Unlike in the cartoon universe, anvils don't fall from overhead in the real world. We don't expect them. Or bricks, or bullets, or anything but rain and snow. We don't know anyone who has been injured by an anvil falling on them. We have no prior history with the Acme product line. So most of us would likely consider being struck on the head by an anvil a freak accident. An act of God. Bad luck.
Freak accidents and acts of God are generally considered to be unlikely events that we could not have predicted, controlled or prevented. For example, what are your odds of being struck by a falling bullet that was fired straight up into the air? Let's break it down.
What goes up must come down, right? What goes up: A bullet fired from a Kalashnikov rifle leaves the muzzle traveling faster than 1,500 miles (2414 kilometers) per hour. What comes down: If that bullet is shot straight into the air it would be traveling at about 150 miles per hour (241.4 kilometers per hour) as it falls to the ground -- you can thank air resistance for slowing it down -- and would hit the ground, or your head, with the same amount of energy as if you were struck by a brick (or an anvil) falling from about 4 feet (1.2 meters) above you [source: Matthews]. Bullets falling at 68 mph (109.4 kilometers per hour) easily penetrate the skin, and those that are traveling at least 136 mph (218.9 kilometers per hour) may penetrate bones, as well as cause internal injuries or death [source: Maugh]. The likelihood you'll suffer an accidental injury from a firearm discharge in your lifetime? Just shy of 1 out of 6,000 [source: National Center for Health Statistics].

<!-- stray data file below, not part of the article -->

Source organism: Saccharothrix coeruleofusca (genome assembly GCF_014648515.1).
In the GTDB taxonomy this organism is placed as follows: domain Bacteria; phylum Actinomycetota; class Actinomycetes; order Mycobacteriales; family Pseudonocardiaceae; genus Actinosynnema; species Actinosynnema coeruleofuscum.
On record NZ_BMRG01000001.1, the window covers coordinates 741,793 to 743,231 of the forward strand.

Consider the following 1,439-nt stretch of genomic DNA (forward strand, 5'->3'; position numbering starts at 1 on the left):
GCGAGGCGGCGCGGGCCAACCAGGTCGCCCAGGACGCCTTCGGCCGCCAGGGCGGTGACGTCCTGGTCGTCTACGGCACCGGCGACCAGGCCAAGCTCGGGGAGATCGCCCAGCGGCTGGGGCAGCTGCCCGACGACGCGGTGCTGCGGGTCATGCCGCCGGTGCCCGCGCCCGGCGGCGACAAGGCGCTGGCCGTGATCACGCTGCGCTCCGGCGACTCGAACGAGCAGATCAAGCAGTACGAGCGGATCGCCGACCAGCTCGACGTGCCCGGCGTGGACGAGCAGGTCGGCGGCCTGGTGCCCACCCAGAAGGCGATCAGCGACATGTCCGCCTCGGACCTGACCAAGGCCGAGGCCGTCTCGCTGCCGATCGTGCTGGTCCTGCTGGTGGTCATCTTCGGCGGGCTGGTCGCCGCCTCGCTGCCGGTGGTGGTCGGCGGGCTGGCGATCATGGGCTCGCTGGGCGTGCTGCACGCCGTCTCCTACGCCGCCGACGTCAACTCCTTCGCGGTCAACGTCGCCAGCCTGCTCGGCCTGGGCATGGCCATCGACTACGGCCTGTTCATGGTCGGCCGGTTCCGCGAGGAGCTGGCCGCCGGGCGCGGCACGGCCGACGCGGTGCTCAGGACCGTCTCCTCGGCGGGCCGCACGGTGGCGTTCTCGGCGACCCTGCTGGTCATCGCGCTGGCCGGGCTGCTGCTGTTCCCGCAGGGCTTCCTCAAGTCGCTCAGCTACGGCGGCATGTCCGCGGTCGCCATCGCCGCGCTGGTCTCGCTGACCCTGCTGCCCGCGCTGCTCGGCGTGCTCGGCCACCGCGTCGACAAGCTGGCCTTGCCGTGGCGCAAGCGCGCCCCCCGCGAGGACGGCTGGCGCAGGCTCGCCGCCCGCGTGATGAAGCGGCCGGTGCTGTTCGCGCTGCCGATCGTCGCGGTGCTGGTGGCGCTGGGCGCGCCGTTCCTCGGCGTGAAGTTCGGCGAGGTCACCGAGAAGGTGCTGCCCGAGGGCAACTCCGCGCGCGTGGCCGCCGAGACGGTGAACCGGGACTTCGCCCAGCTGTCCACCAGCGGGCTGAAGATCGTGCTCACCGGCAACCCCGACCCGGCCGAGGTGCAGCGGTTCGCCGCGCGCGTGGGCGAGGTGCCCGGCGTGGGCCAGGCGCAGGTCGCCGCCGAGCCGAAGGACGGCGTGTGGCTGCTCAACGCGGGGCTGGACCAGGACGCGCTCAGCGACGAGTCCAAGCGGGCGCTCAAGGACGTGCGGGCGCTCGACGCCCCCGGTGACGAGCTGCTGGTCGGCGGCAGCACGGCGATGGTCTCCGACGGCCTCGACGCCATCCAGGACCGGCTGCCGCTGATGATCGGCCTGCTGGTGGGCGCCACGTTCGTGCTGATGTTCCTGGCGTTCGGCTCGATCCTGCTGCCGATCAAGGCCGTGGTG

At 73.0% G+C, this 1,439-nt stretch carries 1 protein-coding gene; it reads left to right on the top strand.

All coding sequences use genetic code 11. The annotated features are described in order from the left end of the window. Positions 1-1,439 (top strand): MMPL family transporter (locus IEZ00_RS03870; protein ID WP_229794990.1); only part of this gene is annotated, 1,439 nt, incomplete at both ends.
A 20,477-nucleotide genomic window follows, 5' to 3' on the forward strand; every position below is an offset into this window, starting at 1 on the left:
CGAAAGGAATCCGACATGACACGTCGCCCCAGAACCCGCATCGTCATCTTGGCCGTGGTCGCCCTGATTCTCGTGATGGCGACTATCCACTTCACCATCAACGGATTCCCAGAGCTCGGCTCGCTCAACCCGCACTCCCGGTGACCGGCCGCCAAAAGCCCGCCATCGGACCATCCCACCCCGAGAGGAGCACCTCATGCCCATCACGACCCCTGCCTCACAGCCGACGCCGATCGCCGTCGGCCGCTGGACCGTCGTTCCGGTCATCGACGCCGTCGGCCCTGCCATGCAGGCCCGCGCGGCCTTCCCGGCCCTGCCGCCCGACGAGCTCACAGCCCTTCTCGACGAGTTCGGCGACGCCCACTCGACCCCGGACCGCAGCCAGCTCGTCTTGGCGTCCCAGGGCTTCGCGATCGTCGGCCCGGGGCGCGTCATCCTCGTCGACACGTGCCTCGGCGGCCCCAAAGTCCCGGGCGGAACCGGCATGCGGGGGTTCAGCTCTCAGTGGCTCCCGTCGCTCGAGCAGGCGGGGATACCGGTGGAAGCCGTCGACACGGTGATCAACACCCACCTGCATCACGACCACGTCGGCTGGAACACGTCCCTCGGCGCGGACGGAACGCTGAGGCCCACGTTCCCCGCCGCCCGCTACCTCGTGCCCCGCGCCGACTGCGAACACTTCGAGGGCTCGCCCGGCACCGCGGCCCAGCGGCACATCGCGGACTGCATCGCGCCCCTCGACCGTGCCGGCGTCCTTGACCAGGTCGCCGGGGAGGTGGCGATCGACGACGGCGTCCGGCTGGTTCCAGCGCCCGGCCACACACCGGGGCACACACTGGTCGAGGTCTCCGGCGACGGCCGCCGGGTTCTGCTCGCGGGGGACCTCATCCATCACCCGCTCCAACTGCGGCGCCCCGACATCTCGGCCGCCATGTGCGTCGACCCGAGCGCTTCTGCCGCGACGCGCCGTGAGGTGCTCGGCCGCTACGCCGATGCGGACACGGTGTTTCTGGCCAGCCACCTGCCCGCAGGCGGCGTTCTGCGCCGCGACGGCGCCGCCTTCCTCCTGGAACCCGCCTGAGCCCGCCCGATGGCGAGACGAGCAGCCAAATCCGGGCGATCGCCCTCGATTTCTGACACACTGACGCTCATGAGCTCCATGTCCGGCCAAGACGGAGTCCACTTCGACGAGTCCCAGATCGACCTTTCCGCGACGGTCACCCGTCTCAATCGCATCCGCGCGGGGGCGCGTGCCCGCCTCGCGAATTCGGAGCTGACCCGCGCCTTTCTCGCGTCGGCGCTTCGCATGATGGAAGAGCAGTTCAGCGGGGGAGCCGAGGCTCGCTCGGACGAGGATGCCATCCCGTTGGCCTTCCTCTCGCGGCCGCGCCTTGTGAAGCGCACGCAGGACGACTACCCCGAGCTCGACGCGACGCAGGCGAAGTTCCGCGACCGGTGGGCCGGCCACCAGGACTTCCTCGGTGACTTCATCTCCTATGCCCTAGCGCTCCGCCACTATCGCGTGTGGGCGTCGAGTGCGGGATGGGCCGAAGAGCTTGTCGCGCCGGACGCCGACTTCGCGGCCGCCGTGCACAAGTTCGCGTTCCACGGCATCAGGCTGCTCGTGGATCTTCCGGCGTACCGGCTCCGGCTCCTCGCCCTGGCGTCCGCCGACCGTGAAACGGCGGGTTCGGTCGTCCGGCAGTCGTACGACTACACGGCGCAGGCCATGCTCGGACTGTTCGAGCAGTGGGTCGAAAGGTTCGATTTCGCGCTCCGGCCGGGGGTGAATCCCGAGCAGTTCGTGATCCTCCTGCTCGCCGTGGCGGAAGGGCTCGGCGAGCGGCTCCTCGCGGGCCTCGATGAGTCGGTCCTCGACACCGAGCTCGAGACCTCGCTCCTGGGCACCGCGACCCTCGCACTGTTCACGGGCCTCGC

Dodging bullets shouldn't be your only concern, though. Circumstances such as being struck by lightning (your odds are about 1 in 10,000 in a lifetime), being struck by a meteorite (those lifetime odds are about 1 in 700,000) and being injured by a vending machine (you may be surprised, but vending machines get about two or three of us every year) are also examples of freak accidents, as are events such as Hurricane Katrina and other natural disasters [sources: NOAA, Plait]. Do you know your odds of being injured or killed at an amusement park? We do, and we'll roll out the numbers next, along with how the pros calculate those odds.